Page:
CALGARY -- A proposed building in Inglewood has some residents and business owners worried their neighbourhood's historic side could be in danger.

Calgary developer RNDSQR is hoping to build a 12-storey mixed-use building on the northwest corner of Ninth Avenue and 12th Street S.E.

It will replace a used car lot that currently occupies the area, and its design will incorporate the historic Canadian Imperial Bank of Commerce building next door.

But construction will require approval from city hall, as the build would more than double the area’s current height limit.

Residents argue it’s too tall for the city’s oldest community, which is currently made up of almost all brick buildings.

The issue has sparked a heated debate throughout the last year.

"The Heritage District will never be the same if we start approving these high-rise buildings," Phil Levson told CTV News.

Levson is the president of the Inglewood Community Association. Saturday, the group gathered with concerned residents and business owners to protest on the corner in question.

Balloons were strung from the street to illustrate just how tall the building would be. Levson says something of that height has no place on the road.

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"We've got the charm, we've got the ambience," he said. "You can’t replace that. Once the heritage is gone, it’s gone forever."

The association says the RNDSQR build will stick out in all the wrong ways. Some nearby business owners agree.

Nick Clark, who owns Spot Power, says he bought into the area because of the atmosphere –

something be fears will be lost with more high-rises.

"There's nothing wrong with new development and increased density," Clark said. "But why not do it in conjunction with enhancing the area rather than trying to change it? Use some brick. It doesn’t have to be glass and steel to pretend we’re a building in downtown."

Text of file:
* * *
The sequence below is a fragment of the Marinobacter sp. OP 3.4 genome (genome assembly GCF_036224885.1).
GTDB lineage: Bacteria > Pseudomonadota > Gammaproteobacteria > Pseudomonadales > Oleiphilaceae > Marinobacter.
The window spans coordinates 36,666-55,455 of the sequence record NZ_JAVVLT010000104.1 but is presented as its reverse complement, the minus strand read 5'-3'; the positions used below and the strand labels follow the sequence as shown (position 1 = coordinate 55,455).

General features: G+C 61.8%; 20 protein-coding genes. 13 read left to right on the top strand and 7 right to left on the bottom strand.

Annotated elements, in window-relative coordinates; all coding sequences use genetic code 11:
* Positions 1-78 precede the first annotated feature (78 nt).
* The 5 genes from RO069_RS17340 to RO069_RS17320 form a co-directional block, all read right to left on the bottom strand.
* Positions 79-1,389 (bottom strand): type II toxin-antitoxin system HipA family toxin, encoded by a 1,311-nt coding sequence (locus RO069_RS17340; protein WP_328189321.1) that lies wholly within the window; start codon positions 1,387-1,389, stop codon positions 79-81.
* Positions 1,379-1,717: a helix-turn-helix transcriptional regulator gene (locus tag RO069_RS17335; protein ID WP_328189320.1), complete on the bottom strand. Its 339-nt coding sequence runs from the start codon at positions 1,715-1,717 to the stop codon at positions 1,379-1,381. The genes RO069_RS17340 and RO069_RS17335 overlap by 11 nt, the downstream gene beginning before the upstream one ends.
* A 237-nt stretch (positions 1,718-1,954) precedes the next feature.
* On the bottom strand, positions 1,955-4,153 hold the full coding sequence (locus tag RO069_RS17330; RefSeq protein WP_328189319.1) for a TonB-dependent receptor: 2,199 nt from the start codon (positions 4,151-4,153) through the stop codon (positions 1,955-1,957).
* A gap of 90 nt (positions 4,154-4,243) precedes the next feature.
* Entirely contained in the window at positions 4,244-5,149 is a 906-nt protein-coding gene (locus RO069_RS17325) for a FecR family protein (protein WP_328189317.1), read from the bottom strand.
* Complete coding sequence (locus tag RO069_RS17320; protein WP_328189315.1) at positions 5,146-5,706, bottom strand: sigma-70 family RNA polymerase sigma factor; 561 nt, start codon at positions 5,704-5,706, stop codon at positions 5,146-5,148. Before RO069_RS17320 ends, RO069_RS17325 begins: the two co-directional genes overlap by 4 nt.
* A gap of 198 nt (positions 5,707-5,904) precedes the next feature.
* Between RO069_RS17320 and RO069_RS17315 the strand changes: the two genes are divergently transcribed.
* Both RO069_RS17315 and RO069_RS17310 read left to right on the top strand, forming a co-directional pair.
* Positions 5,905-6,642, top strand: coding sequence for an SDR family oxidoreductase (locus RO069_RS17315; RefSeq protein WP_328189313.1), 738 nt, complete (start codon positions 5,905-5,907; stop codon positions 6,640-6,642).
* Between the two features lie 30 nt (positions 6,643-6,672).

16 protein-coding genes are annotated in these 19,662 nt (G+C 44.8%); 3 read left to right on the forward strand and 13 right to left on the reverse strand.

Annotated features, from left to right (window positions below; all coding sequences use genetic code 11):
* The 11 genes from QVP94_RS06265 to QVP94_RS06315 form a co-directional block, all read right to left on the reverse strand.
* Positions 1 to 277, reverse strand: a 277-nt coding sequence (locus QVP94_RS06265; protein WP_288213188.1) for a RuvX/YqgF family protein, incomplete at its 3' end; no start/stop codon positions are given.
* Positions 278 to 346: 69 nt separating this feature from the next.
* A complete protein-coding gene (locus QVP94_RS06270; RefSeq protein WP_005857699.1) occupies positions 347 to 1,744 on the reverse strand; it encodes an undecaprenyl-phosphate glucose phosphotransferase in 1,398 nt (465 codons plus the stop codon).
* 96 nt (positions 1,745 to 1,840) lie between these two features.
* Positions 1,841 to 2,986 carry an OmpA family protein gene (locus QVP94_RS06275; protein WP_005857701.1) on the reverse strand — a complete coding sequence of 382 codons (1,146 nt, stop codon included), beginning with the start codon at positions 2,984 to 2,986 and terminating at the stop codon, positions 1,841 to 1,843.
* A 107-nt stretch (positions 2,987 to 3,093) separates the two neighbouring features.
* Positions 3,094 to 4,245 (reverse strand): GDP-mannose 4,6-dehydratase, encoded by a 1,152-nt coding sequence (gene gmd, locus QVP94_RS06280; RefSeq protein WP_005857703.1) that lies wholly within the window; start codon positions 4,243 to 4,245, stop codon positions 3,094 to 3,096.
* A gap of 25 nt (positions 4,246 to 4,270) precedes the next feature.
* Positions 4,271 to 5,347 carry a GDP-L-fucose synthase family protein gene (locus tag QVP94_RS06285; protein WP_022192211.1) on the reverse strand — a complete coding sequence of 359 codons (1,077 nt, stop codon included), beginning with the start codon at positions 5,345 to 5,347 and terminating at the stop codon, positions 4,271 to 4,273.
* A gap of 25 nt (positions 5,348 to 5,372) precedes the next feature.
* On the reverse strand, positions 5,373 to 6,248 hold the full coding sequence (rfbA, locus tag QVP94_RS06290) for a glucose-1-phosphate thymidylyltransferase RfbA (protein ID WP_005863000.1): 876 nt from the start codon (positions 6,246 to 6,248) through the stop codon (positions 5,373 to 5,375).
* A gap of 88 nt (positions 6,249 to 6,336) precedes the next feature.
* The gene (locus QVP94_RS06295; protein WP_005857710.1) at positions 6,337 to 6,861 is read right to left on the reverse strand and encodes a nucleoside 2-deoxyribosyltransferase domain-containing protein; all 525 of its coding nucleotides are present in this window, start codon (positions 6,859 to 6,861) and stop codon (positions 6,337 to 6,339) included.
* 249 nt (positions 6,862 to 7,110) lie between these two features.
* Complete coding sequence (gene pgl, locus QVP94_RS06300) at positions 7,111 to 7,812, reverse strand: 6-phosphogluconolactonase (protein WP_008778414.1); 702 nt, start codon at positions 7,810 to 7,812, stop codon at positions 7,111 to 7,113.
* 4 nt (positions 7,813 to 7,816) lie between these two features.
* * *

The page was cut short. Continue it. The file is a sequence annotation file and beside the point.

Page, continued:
Two other buildings on Ninth Avenue S.E. have also caught the attention of the group.

One, on Eighth Street, will be 10 storeys high and has been tentatively approved. The other, near 11th Street, would be even taller than what RNDSQR is planning.

Clark says all three builds would be out of place in the community.

"You don't have to try to duplicate history," he said. "But what you do need to do is augment it."

On its website, the developer describes the potential build as "a catalyst for local creative culture," that would bring "new life to a cherished heritage building."

RNDSQR says the build would make "efficient use of the City’s infrastructure on an underutilized site."

The zoning changes required by RNDSQR will go in front of council on July 27.

"It is a big, serious, significant change for the community of Inglewood," area councillor Gian-Carlo Carra told CTV News. "It is a cultural heart of our city, and it's also an economic engine of our emergence into a new economy. We need to have places to do all of that."

The Inglewood Community Association has started an online petition asking for the proposal to be shot down.

As of Saturday afternoon, it had more than 23,000 signatures.